Still fighting for HIV/AIDS

In 1982 a young Belgian microbiologist was working at the Institute of Tropical Medicine in the picturesque port-city of Antwerp when he first noticed an increasing number of patients from what was then known as Zaire and who were presenting with mysterious symptoms of an illness that was ravaging their bodies.

Belgium, a small country around the size of the Kruger National Park, had had a long and bloody history in Africa.   Its brutal King Leopold II had annexed the Congo in 1885 as a personal fiefdom and later handed it over as a ‘€œgift’€ to the Belgian people.

Since independence and a name change from the Belgian Congo to Zaire in 1960, a large community of immigrants had settled in Belgium, particularly around the capital Brussels.

The first recorded case of what we today know to be HIV/Aids was in 1981 and the 23-year-old bearded and bespectacled Piot had no idea at the time of what it was that was causing the rapid weight loss in the patients he was seeing at the Institute.

‘€œWe thought if we were seeing so many in Belgium, imagine how many more there might be back in Zaire,’€ he recalls.

In 1976, the young Dr Piot worked at the Mama Yemo Hospital in Kinshasa when there was an outbreak of Ebola fever. He is credited with being the first to identify the virus.

When he visited the same hospital in 1993, the impact of HIV/Aids was immediately visible.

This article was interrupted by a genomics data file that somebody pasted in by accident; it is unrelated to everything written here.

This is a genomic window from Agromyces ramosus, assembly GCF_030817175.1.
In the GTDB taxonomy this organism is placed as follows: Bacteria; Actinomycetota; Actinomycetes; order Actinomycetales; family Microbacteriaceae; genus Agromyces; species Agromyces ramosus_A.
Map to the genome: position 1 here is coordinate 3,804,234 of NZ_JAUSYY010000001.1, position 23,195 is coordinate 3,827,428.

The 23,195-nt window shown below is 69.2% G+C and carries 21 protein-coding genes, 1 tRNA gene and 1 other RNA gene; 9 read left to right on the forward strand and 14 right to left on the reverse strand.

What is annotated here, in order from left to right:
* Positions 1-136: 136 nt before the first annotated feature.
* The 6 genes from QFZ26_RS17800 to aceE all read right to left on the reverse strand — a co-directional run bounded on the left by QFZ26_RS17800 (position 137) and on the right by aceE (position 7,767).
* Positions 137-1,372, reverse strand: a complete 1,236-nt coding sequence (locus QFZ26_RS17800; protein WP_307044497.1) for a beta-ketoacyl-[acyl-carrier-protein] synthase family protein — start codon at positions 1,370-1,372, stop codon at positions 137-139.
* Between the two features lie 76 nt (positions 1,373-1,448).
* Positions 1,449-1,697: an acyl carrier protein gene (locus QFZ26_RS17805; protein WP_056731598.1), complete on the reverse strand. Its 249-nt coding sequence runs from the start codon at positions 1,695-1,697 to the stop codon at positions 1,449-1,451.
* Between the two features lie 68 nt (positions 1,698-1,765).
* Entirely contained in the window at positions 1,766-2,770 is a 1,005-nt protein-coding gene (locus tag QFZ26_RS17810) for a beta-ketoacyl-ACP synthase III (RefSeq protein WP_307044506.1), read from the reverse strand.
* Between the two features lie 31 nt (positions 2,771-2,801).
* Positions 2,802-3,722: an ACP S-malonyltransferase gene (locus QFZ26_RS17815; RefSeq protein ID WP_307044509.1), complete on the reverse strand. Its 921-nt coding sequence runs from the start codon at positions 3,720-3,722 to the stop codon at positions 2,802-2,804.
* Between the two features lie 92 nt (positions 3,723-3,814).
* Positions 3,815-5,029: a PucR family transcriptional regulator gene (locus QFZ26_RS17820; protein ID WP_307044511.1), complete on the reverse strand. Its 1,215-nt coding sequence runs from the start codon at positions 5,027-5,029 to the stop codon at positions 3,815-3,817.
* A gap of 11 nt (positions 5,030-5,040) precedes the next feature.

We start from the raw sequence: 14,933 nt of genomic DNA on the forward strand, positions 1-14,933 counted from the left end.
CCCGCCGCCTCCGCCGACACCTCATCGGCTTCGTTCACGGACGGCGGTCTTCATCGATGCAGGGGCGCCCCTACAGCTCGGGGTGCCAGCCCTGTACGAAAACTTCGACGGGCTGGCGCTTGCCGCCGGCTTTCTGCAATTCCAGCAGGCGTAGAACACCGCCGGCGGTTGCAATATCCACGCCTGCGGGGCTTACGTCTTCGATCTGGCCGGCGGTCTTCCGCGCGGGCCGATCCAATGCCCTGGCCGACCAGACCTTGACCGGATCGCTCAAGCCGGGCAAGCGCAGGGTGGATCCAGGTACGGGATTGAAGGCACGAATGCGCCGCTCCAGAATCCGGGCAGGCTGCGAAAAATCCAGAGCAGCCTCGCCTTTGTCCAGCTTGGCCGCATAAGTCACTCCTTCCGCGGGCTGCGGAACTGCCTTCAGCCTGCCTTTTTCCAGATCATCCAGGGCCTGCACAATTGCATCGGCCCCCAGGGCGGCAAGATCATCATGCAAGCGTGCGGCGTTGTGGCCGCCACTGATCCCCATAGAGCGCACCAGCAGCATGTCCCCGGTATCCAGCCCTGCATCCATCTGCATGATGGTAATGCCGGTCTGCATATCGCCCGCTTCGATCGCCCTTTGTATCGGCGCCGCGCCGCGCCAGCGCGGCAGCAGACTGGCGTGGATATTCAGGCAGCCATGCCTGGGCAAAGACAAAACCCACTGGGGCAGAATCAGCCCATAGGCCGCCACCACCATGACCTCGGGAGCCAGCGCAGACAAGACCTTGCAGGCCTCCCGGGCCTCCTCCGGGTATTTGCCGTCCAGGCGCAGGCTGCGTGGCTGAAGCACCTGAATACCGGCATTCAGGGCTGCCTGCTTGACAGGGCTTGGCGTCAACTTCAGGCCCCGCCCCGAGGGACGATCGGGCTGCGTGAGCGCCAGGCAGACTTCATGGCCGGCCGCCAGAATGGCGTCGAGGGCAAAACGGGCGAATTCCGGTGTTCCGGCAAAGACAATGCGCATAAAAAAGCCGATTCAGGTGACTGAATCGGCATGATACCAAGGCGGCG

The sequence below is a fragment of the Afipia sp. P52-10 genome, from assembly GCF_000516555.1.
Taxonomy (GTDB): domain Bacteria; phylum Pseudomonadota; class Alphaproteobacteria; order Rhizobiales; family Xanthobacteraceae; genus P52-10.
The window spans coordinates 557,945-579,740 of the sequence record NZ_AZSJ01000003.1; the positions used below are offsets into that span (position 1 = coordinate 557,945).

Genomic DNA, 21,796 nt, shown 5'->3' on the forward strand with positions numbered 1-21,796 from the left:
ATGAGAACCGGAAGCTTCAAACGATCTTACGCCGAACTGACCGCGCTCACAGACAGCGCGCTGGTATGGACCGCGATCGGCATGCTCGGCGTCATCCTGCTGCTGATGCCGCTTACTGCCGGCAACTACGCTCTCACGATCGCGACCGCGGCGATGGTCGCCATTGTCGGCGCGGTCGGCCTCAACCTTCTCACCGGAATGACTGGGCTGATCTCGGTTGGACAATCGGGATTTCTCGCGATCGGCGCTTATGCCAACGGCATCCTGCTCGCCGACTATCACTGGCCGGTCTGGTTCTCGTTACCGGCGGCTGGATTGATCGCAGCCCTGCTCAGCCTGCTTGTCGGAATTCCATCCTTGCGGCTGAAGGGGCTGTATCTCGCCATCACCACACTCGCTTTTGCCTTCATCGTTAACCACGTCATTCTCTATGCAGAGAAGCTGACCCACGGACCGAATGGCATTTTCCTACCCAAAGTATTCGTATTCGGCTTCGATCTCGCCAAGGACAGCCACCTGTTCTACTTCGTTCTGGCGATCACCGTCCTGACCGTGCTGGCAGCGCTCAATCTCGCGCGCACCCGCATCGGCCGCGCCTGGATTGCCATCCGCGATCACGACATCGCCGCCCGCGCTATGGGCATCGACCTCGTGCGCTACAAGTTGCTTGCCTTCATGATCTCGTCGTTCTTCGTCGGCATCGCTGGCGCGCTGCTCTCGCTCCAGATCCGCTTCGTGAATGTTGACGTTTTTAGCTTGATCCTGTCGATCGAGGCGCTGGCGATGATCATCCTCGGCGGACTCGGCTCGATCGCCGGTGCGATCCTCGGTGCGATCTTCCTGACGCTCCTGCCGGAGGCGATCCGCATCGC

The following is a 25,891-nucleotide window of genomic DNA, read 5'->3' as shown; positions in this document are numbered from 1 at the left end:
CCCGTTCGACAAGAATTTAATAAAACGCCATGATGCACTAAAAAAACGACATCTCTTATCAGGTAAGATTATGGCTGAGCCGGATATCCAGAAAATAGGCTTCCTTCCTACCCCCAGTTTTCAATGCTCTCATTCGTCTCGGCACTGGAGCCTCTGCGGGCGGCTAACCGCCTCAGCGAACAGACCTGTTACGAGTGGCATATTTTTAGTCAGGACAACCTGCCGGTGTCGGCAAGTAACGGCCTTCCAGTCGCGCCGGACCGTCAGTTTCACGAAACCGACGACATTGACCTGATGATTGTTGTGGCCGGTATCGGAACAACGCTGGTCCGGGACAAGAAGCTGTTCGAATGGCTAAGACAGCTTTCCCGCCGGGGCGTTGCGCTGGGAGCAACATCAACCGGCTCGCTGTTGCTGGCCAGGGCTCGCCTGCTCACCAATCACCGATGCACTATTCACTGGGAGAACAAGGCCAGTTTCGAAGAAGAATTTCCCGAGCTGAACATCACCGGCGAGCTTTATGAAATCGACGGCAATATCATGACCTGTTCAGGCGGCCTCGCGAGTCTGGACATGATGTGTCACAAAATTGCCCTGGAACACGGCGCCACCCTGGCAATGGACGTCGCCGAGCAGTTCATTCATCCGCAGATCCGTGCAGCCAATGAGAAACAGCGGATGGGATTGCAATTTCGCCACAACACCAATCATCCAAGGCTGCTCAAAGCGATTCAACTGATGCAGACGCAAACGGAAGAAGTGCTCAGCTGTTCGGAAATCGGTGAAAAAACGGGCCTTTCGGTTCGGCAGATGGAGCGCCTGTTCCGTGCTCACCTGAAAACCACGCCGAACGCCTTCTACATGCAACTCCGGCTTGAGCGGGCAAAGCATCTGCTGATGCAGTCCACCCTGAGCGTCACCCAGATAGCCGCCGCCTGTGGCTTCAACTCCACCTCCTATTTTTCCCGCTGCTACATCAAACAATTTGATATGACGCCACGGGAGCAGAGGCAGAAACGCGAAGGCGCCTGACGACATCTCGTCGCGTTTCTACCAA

“In 1976, there were hardly any young adults in orthopedic wards,” Piot said at the time. Suddenly – boom – I walked in and saw all these young men and women, emaciated, dying.”

Tests then confirmed his worst fear; the mysterious new disease was present in Africa, and its victims were heterosexual.

Twenty years later Peter Piot’€™s beard is more than flecked with grey. He is a tall, intense man who, as the Executive Director of UNAIDS, is still fighting to place HIV/Aids on top of the international political agenda.

He was in South Africa recently to address the World Summit on Sustainable Development where he criticised planners of sidelining ‘€œthe most important issue facing Africa’€™s development ‘€“ HIV.’€

Trying to make the world pay attention to Aids is a task that is often frustrating.

‘€œIt seems that it is not enough to have eyes to see and not enough to have ears to listen,’€ he says of a world that has found it easier to look the other way.

But what keeps him going, he adds, is his constant contact with people in the communities deeply affected by Aids.

‘€œI have always been interested in people and in science, and I always wanted to know the people we were dealing with. I have worked in poor rural districts in the Congo and with Aids activist groups, so I am not easily fooled by bureaucratic words that hide what’€™s going on.

‘€œWherever I go I meet with groups of people living with HIV. The work is very often frustrating and I need that personal reality to keep going. It reminds me every time that we are not dealing with statistics and economic impacts,’€ he said.

He said one of his key frustrations was what he described as ‘€œthe high levels of hypocrisy when it comes to sex, it touches on our collective hang-ups’€.

The other, he added are the prejudices that stubbornly still exist.